Resilience by Pauline Campos  

Resilience by Pauline Campos  

It's hard being the creative one in the relationship.

We are never not working. Even when we think we aren't we are. Vacations and conferences and business trips put us behind the behind we already were and then we stress and we try to balance family first and sometimes it works...

and sometimes it doesn't. 

It's hard being the creative one in the relationship.

But I think, if I'm being honest, it's harder being the one committed to the creative. Nights off are not always nights off. And time alone to celebrate being in the same house again after time apart are put off to meet deadlines missed because wifi on the train home was spotty at best. 

The deadline is always king. 

He took tonight off work to be with us. We got a few hours in watching a movie and eating dinner. And now he's in the room and I'm on the couch, laptop fired up, because it is what it is. 


I wish *it* came with the ability to freeze time and a personal assistant willing to work for smiling emojis.

Source: http://

Beautiful in Black & White: My Experience with the 4th Trimester Bodies Project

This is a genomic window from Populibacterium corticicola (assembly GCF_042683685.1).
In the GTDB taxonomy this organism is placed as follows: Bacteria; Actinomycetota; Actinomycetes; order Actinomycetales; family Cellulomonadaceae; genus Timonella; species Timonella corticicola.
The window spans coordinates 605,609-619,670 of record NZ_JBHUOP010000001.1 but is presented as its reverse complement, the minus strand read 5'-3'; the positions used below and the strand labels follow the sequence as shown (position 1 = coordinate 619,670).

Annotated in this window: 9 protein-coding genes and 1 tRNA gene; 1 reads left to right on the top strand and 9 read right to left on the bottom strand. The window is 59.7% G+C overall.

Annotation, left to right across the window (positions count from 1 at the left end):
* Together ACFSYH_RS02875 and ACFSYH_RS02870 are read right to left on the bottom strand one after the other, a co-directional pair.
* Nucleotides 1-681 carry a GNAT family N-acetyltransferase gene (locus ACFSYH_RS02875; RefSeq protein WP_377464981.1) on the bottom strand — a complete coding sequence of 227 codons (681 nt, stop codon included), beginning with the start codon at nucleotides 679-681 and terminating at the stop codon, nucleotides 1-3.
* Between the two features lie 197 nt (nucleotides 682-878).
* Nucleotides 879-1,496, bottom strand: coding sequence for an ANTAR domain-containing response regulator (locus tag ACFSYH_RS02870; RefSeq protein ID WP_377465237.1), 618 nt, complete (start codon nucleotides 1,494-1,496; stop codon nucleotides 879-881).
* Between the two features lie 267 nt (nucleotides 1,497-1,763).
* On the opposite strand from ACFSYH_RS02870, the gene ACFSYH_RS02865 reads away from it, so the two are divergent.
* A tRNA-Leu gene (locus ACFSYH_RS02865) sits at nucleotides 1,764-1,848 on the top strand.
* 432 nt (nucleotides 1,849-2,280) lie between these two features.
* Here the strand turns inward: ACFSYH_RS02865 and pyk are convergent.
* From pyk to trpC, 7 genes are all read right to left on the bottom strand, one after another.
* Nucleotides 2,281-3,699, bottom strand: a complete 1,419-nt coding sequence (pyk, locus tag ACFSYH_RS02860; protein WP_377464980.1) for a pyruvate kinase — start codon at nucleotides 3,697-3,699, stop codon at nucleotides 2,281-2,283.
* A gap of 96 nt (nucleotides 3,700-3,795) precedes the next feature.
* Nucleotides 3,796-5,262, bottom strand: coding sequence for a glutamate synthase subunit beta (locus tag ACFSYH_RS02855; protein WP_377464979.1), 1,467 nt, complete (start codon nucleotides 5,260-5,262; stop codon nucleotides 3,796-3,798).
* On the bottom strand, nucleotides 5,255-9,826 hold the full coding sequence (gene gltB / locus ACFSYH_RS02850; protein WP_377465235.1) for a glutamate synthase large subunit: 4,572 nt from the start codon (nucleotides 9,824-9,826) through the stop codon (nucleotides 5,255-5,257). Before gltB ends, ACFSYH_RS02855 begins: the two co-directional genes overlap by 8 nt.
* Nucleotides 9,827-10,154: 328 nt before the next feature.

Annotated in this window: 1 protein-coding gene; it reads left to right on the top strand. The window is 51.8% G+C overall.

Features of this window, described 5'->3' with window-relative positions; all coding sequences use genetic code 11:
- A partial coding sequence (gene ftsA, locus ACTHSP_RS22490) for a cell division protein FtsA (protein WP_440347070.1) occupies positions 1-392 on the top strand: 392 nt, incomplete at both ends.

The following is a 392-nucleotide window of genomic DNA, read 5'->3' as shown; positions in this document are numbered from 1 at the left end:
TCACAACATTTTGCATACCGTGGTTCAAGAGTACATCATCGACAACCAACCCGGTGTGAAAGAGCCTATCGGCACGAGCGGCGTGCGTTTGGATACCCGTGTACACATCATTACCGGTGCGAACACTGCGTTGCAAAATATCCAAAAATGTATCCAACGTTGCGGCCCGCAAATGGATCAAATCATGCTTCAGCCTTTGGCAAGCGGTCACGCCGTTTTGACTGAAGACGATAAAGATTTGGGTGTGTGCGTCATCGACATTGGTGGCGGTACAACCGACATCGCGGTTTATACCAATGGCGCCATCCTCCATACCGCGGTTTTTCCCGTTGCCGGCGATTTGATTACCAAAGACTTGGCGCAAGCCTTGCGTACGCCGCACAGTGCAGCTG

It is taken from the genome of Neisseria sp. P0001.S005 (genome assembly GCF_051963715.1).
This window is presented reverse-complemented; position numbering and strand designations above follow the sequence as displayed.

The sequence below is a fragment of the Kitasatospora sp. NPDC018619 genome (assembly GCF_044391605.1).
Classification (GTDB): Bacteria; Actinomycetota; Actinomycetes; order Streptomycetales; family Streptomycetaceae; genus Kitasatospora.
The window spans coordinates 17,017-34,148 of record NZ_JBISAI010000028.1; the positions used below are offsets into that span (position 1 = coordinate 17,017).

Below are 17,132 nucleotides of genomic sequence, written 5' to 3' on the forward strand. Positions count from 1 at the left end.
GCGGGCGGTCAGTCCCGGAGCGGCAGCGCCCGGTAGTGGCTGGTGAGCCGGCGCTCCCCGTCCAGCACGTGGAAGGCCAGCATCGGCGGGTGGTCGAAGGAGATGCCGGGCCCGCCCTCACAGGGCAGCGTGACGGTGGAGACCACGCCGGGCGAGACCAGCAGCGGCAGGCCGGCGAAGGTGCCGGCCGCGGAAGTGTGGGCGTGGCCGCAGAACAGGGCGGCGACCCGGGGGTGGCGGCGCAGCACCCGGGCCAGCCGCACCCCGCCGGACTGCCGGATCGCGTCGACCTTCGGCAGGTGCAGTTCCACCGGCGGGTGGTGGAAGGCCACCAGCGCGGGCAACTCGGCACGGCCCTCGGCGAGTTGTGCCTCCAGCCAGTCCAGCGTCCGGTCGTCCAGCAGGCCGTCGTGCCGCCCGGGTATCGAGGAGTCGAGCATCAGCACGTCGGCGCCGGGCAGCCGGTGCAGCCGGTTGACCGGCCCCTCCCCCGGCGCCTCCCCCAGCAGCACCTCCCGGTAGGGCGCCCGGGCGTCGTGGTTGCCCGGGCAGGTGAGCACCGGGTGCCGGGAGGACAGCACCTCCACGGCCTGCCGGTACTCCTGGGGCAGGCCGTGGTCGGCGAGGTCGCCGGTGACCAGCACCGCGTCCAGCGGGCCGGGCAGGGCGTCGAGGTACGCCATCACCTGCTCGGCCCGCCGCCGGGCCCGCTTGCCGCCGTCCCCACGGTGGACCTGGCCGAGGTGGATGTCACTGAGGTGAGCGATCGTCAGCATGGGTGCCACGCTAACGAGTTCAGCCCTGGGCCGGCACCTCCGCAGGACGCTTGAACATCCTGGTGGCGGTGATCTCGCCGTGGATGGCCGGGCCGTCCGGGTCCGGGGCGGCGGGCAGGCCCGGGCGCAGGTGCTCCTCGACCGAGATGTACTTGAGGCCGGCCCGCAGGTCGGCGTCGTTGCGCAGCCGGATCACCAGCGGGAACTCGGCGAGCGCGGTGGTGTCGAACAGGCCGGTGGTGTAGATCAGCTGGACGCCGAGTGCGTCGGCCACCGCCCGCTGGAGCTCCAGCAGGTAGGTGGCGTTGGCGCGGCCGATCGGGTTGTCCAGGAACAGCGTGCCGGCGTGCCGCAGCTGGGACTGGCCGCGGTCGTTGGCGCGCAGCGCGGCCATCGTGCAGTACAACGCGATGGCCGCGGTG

Photo credit: Pauline M. Campos

Photo credit: Pauline M. Campos

It started with a request to sign a copy of my book. She'd be in the same state, after all, and seeing as how I only live four hours north, maybe I could meet up and we could take a few selfies together to prove we'd inhabited the same physical space after years of conversations in 140 characters and status updates. 

"Of course," was my response. No matter that I would be the one driving the four hours. When you're this far north, hotel rooms and rest stops are just real life if you want to maintain contact with real life. Besides, Target and Starbucks don't exist where I live. If I want you to like me in person, I'm not about to ask you to make a first impression while navigating around Amish buggies and breaking for moose standing in the middle of the roadway. If I had stopped there, if nothing more had come out of my mouth, maybe signing a book and laughing over bad camera angles would be all that had happened. But I didn't. I kept talking. "Maybe I should get naked for you, too."